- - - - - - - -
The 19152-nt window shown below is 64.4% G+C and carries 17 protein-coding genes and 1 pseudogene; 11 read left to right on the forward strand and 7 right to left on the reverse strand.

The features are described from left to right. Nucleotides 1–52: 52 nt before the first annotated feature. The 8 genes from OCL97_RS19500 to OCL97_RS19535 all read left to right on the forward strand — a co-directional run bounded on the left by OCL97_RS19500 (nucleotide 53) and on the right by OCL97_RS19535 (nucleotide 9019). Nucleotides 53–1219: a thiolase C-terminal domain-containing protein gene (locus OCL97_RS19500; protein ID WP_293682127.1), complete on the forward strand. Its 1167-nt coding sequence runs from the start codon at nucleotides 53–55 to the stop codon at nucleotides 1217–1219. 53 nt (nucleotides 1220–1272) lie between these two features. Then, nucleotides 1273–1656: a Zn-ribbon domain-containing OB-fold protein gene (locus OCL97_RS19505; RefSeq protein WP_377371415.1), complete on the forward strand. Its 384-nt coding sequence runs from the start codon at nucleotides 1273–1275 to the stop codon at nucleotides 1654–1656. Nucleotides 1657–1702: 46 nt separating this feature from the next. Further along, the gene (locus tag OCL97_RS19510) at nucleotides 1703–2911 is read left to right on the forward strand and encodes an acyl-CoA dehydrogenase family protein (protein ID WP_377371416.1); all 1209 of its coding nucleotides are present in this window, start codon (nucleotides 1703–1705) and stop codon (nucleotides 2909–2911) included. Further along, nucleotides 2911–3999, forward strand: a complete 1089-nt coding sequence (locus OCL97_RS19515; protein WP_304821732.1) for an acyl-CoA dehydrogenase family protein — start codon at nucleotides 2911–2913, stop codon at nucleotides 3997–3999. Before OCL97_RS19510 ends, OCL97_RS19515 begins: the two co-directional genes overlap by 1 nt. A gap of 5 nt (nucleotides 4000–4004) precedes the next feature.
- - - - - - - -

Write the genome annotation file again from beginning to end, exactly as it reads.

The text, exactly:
The 19152-nt window shown below is 64.4% G+C and carries 17 protein-coding genes and 1 pseudogene; 11 read left to right on the forward strand and 7 right to left on the reverse strand.

The features are described from left to right. Nucleotides 1–52: 52 nt before the first annotated feature. The 8 genes from OCL97_RS19500 to OCL97_RS19535 all read left to right on the forward strand — a co-directional run bounded on the left by OCL97_RS19500 (nucleotide 53) and on the right by OCL97_RS19535 (nucleotide 9019). Nucleotides 53–1219: a thiolase C-terminal domain-containing protein gene (locus OCL97_RS19500; protein ID WP_293682127.1), complete on the forward strand. Its 1167-nt coding sequence runs from the start codon at nucleotides 53–55 to the stop codon at nucleotides 1217–1219. 53 nt (nucleotides 1220–1272) lie between these two features. Then, nucleotides 1273–1656: a Zn-ribbon domain-containing OB-fold protein gene (locus OCL97_RS19505; RefSeq protein WP_377371415.1), complete on the forward strand. Its 384-nt coding sequence runs from the start codon at nucleotides 1273–1275 to the stop codon at nucleotides 1654–1656. Nucleotides 1657–1702: 46 nt separating this feature from the next. Further along, the gene (locus tag OCL97_RS19510) at nucleotides 1703–2911 is read left to right on the forward strand and encodes an acyl-CoA dehydrogenase family protein (protein ID WP_377371416.1); all 1209 of its coding nucleotides are present in this window, start codon (nucleotides 1703–1705) and stop codon (nucleotides 2909–2911) included. Further along, nucleotides 2911–3999, forward strand: a complete 1089-nt coding sequence (locus OCL97_RS19515; protein WP_304821732.1) for an acyl-CoA dehydrogenase family protein — start codon at nucleotides 2911–2913, stop codon at nucleotides 3997–3999. Before OCL97_RS19510 ends, OCL97_RS19515 begins: the two co-directional genes overlap by 1 nt. A gap of 5 nt (nucleotides 4000–4004) precedes the next feature.